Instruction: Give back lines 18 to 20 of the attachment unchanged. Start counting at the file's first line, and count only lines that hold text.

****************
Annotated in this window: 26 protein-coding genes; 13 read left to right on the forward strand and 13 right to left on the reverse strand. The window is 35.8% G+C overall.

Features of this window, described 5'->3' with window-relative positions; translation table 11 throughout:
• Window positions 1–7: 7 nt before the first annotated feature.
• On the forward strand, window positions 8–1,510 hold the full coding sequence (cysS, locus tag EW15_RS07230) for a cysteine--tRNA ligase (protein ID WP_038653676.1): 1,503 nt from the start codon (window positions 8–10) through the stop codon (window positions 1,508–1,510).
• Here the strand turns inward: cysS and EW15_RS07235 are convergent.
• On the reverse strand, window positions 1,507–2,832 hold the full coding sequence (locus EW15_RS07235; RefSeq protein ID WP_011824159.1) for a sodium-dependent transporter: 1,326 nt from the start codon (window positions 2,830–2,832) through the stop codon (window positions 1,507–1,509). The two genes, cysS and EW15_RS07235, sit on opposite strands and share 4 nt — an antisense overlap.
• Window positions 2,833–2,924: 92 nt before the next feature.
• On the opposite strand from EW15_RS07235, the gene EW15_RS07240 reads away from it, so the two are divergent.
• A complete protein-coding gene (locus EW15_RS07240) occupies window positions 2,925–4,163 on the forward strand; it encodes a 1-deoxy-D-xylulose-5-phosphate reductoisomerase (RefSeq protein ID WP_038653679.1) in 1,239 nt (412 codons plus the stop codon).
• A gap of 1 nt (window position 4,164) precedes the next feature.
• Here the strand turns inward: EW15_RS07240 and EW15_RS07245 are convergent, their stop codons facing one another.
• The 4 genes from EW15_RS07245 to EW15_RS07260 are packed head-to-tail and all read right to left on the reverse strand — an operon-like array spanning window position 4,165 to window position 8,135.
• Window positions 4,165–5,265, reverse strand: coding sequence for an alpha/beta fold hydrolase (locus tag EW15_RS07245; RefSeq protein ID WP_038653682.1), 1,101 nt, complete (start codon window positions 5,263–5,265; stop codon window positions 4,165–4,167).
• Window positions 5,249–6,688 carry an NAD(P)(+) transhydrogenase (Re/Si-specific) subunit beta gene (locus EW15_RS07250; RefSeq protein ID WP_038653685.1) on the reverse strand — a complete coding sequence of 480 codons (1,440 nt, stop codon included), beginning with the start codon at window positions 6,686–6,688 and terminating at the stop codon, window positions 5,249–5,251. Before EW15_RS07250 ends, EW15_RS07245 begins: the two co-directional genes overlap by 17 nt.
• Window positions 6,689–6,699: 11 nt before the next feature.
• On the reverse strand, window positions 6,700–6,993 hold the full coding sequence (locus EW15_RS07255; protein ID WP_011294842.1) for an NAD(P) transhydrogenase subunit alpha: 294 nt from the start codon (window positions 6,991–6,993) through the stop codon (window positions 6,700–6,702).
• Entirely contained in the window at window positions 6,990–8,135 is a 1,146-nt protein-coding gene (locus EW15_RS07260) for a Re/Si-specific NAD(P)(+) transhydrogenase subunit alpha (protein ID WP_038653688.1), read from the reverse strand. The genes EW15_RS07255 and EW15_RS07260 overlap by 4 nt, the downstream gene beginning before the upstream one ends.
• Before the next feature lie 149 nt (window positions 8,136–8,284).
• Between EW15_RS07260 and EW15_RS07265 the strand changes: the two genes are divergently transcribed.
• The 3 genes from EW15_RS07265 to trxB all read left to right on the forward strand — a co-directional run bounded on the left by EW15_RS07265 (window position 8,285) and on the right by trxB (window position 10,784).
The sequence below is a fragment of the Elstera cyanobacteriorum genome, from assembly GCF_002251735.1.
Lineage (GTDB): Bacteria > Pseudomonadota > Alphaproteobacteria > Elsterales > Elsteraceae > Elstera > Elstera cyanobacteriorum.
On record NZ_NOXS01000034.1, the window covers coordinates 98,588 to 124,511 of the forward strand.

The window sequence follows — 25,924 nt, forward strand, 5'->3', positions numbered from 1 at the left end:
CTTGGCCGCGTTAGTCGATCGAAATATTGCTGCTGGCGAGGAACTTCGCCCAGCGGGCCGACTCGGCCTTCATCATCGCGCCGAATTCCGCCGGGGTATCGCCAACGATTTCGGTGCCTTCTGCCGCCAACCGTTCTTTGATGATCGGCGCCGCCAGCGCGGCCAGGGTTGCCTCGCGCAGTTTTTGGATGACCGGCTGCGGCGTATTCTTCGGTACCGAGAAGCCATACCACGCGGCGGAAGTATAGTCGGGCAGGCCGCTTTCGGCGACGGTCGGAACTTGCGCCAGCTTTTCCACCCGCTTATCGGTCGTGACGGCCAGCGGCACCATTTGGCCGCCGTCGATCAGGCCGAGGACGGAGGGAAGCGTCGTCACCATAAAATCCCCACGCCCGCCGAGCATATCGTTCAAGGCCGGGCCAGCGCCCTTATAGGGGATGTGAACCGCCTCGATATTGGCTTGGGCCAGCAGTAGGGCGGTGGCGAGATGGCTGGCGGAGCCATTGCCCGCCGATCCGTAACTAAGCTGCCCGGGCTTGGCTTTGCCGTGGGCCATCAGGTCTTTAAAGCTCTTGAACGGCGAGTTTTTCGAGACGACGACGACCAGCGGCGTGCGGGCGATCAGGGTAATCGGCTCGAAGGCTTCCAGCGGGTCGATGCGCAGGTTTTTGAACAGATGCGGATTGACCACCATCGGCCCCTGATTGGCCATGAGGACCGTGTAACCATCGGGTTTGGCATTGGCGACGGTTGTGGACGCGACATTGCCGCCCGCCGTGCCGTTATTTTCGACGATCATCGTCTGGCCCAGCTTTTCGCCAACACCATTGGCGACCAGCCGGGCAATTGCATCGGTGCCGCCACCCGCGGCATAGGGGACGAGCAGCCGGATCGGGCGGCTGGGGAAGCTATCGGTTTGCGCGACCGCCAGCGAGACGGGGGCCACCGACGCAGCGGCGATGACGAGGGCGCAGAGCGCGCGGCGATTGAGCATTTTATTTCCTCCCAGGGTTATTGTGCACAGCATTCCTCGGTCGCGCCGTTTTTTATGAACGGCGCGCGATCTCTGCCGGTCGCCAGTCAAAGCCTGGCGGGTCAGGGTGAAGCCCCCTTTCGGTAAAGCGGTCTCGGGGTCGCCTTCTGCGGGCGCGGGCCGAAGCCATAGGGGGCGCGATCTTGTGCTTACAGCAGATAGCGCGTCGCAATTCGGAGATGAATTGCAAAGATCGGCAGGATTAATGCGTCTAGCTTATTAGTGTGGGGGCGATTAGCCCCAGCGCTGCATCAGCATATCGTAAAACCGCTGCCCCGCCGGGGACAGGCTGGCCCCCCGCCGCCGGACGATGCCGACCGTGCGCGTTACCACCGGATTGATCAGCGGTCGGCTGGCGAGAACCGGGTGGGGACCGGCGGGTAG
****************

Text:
• Before the next feature lie 149 nt (window positions 8,136–8,284).
• Between EW15_RS07260 and EW15_RS07265 the strand changes: the two genes are divergently transcribed.
• The 3 genes from EW15_RS07265 to trxB all read left to right on the forward strand — a co-directional run bounded on the left by EW15_RS07265 (window position 8,285) and on the right by trxB (window position 10,784).